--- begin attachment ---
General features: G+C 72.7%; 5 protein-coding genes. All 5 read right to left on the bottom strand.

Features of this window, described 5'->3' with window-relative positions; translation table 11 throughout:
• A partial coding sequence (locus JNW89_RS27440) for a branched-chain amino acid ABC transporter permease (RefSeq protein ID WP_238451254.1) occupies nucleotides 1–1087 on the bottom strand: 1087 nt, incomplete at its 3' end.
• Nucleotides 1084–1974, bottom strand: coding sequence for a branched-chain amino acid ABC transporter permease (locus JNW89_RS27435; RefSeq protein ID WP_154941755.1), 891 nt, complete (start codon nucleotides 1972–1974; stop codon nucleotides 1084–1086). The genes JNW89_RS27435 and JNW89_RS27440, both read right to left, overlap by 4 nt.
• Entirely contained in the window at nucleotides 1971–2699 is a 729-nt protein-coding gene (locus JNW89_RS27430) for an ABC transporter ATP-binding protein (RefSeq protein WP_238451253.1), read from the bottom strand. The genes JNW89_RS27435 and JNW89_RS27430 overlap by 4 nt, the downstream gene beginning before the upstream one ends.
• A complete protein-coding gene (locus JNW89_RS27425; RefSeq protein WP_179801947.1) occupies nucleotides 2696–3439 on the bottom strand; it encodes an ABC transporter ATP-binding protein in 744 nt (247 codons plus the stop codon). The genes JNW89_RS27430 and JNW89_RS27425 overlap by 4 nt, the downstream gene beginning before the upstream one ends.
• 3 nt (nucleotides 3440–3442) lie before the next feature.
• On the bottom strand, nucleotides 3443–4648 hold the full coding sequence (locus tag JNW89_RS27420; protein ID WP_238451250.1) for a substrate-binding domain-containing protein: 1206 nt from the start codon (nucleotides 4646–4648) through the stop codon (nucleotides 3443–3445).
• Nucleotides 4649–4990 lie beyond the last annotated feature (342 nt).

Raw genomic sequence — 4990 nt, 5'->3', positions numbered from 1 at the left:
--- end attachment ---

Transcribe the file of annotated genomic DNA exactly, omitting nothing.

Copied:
General features: G+C 72.7%; 5 protein-coding genes. All 5 read right to left on the bottom strand.

Features of this window, described 5'->3' with window-relative positions; translation table 11 throughout:
• A partial coding sequence (locus JNW89_RS27440) for a branched-chain amino acid ABC transporter permease (RefSeq protein ID WP_238451254.1) occupies nucleotides 1–1087 on the bottom strand: 1087 nt, incomplete at its 3' end.
• Nucleotides 1084–1974, bottom strand: coding sequence for a branched-chain amino acid ABC transporter permease (locus JNW89_RS27435; RefSeq protein ID WP_154941755.1), 891 nt, complete (start codon nucleotides 1972–1974; stop codon nucleotides 1084–1086). The genes JNW89_RS27435 and JNW89_RS27440, both read right to left, overlap by 4 nt.
• Entirely contained in the window at nucleotides 1971–2699 is a 729-nt protein-coding gene (locus JNW89_RS27430) for an ABC transporter ATP-binding protein (RefSeq protein WP_238451253.1), read from the bottom strand. The genes JNW89_RS27435 and JNW89_RS27430 overlap by 4 nt, the downstream gene beginning before the upstream one ends.
• A complete protein-coding gene (locus JNW89_RS27425; RefSeq protein WP_179801947.1) occupies nucleotides 2696–3439 on the bottom strand; it encodes an ABC transporter ATP-binding protein in 744 nt (247 codons plus the stop codon). The genes JNW89_RS27430 and JNW89_RS27425 overlap by 4 nt, the downstream gene beginning before the upstream one ends.
• 3 nt (nucleotides 3440–3442) lie before the next feature.
• On the bottom strand, nucleotides 3443–4648 hold the full coding sequence (locus tag JNW89_RS27420; protein ID WP_238451250.1) for a substrate-binding domain-containing protein: 1206 nt from the start codon (nucleotides 4646–4648) through the stop codon (nucleotides 3443–3445).
• Nucleotides 4649–4990 lie beyond the last annotated feature (342 nt).

Raw genomic sequence — 4990 nt, 5'->3', positions numbered from 1 at the left: